La Jeg: A Masterpiece in Garden Design

by Alice White Walker
an infinity pool with sculpture of a boy at the right end, skyline and mountains on the horizon

Winner of International Design Award for ‘best private garden’ (Torsanlorenzo International design competition 2009), La Jeg is the perfect illustration of how a contemporary garden can seamlessly blend into the natural landscape. A unique backdrop to offset the owner’s extensive sculpture collection…

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Situated in the heart of the Vaucluse, La Jeg was the vision of two men. English owner, former photographer and passionate garden sculpture collector, Tony Stone; and award-winning New Zealand garden designer, Anthony Paul. The garden has evolved over several years, planted with now mature and established trees, shrubs and plants indicative of Provence, that effortlessly fuse the garden’s perimeters with the borrowed landscape beyond.

Embracing the landscape

It’s a surprisingly harsh environment. “I was probably crazy to want to make a garden here!” chuckles Tony, who spent many a summer exploring the back roads of this less populated part of Provence, before actually moving to the area. 

In 1999 he sold his photo library, Tony Stone Images, to Getty, took early retirement and together with his late wife, bought La Jeg, an old apricot farm set on a hilltop near the picturesque village of La Barroux. Captivated by the property’s magnificent views eastwards to Mont Ventoux, one of the Tour de France’s most gruelling climbs; and northwest to the small mountainous chain, the Dentelles de Montmirail, Tony was sold. 

a provencal house to the left and gardens with herbs and shrubbery out front

He was eager to embrace the remarkable vistas and outlying natural landscape in La Jeg’s garden design. The indigenous planting is indicative of the region’s harsh environment, only the hardiest plants are able to withstand the arid Mistral and Sirocco winds which blast the property and scorch the stone-riddled earth. Soaring summer temperatures reach 40°C (104°F) and plummet to -10°C (14°F) in winter. Anthony Paul quips that “there was no room in this harsh climate for sissy English flowers!”

Local gardener Bruno Collada, who now looks after the garden for Tony, emphasizes that it is not only important to use plants which will tolerate extreme conditions, but also to source them locally, ensuring plants are fully adjusted to their surroundings. The hard landscaping equally reflects the region’s natural abundance of stone and rock. “Working with and connecting to the landscape was essential to fitting the garden into its location,” explains Anthony. “Borrowing the surrounding scenery (and materials) gives the garden presence and adds credibility to the design.”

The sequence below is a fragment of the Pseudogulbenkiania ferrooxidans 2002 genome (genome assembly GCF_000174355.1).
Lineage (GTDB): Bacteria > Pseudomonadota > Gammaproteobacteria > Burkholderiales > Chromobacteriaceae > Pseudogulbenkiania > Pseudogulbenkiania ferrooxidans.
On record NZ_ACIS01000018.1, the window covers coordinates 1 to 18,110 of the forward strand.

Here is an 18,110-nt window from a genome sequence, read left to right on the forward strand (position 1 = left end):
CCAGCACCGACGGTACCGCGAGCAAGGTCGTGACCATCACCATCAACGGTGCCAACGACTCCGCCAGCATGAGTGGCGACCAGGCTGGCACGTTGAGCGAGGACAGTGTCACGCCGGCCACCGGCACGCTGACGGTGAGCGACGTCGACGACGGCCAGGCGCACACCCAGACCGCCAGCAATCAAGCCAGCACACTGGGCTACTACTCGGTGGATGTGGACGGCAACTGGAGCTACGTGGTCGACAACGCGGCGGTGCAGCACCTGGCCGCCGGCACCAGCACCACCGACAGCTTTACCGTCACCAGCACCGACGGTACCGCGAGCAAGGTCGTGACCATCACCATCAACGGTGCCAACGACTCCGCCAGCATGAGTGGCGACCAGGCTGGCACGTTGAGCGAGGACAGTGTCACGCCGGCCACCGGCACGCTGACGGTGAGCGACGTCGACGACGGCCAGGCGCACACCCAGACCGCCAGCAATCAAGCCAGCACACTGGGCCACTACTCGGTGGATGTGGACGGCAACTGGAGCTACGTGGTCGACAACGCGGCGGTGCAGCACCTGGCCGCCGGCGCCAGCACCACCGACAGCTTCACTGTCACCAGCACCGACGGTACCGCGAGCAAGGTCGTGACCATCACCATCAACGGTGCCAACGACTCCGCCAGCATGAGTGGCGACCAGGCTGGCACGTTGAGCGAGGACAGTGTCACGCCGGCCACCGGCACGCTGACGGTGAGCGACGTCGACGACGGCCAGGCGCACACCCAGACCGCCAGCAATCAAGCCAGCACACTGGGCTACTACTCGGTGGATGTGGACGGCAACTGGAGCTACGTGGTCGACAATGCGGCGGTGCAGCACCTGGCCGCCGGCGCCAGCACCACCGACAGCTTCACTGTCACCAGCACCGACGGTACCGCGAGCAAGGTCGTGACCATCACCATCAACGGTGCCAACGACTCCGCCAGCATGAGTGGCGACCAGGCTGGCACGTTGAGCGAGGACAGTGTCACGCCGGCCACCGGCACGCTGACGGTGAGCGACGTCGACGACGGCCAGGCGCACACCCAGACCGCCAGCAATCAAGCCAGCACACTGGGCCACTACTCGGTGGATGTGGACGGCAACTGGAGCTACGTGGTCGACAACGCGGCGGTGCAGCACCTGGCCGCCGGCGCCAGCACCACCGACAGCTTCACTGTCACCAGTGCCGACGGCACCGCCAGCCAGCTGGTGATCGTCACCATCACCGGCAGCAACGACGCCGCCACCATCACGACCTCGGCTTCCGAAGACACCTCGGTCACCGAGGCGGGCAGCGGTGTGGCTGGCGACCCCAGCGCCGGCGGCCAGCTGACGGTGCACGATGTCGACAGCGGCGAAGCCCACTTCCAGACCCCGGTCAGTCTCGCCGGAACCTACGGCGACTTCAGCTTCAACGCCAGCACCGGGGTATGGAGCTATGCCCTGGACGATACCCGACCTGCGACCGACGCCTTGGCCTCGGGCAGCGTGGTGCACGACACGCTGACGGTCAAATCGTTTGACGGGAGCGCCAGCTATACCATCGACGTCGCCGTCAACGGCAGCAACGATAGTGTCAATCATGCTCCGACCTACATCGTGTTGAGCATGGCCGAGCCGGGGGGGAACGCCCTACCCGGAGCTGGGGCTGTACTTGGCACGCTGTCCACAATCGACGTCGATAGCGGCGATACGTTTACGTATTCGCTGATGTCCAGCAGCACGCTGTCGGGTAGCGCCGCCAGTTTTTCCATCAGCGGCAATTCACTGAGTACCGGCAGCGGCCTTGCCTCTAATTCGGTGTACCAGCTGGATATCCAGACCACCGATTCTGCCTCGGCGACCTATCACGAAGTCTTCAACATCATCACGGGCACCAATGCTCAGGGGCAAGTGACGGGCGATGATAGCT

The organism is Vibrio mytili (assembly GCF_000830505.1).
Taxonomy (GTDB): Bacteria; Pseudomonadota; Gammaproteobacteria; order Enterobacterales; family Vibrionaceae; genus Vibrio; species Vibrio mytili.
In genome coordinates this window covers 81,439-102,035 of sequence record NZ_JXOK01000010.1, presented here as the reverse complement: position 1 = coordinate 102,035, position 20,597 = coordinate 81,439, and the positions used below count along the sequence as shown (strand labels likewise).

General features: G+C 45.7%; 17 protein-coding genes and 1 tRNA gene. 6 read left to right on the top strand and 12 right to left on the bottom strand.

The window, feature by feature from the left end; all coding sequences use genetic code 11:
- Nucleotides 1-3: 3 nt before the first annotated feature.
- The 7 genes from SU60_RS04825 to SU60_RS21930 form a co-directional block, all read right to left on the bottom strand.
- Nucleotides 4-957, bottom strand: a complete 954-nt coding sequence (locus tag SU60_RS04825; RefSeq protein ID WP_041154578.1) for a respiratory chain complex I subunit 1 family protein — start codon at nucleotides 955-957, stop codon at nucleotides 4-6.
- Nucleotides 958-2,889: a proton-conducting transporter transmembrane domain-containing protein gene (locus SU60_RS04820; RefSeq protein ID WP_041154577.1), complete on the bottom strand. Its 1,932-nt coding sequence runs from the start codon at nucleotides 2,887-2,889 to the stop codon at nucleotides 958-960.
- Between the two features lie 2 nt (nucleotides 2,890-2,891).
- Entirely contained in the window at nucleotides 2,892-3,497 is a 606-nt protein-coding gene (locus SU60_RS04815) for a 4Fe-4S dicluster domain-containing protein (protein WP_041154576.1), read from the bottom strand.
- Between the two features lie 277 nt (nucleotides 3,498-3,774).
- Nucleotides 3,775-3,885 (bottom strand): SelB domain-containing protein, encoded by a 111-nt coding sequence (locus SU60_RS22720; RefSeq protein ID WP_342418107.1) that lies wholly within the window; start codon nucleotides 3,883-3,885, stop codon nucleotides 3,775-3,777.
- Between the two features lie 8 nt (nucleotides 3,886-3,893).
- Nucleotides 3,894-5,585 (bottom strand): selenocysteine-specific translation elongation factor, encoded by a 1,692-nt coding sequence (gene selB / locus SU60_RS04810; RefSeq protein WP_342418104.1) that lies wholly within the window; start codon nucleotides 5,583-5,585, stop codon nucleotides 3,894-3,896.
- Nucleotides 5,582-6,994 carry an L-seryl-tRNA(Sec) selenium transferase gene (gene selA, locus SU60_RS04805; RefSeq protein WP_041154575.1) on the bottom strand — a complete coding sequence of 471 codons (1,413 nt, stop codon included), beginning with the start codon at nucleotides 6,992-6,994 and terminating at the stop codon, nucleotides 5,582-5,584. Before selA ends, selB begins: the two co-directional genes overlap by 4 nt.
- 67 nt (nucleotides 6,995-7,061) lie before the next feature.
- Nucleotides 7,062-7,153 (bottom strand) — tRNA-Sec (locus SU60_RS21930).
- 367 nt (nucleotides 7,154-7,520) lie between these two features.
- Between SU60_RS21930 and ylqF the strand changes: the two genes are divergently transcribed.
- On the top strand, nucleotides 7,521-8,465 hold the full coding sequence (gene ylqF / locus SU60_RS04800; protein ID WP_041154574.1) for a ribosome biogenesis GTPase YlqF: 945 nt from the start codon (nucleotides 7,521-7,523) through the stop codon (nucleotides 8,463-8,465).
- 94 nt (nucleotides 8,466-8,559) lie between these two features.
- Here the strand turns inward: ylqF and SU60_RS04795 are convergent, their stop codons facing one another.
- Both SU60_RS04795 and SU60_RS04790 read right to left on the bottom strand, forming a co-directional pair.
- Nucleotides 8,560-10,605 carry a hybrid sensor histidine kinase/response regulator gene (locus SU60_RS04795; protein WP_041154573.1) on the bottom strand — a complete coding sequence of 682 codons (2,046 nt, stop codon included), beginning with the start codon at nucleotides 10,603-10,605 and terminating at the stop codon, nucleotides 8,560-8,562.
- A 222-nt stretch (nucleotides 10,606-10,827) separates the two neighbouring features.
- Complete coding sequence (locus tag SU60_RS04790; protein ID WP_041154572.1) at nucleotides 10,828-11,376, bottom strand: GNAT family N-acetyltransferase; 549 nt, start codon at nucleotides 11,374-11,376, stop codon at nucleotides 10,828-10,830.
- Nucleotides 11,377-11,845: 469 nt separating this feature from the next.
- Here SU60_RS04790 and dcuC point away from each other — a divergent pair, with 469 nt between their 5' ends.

The immediate undulating terrain deftly conceals most signs of civilisation. “The valley looks almost uninhabited,” muses Tony, utterly seduced by the early morning mist pockets which settle in the landscape’s folds. These enhance the feeling of remoteness, creating a magical atmosphere at both dawn and dusk.

 

A garden in tune with nature

Tony’s passion for garden sculpture led to a fortuitous meeting which shaped La Jeg’s future. He was a regular visitor to the Hannah Peschar Sculpture Garden in Surrey, England, which exhibits contemporary garden sculptures in a naturalistic woodland setting. It was here Tony met both sculptress Hannah and her husband, garden designer Anthony Paul. The outcome was inevitable, Tony invited Anthony to help him create a unique space in La Jeg’s two-acre garden which would ultimately house his own sculpture collection.

Anthony first considered the hard landscaping elements by using weathered local materials fashioned by local craftsmen. Stonemasons created the traditional dry-stone walls, hewn from the region’s signature white limestone, akin to surviving, ancient Provencal stone shepherd huts. They built stone stacks on wall ends and crafted freestanding stone cairns, sculptures in their own right, which tie the garden to its land. Salvaged paving stones, weathered and worn, together with an ancient fountain and stream add centuries to the garden, belying its 2001 creation. Carefully-selected, natural materials, all with the patina of age, ensure that the contemporary garden remains compatible with the ancient farm dwelling at its center. The garden looks both inwards and outwards, extending beyond its perimeter into the wide open landscape. A mirror-like pool reflects the sky, adding a third dimension to the design.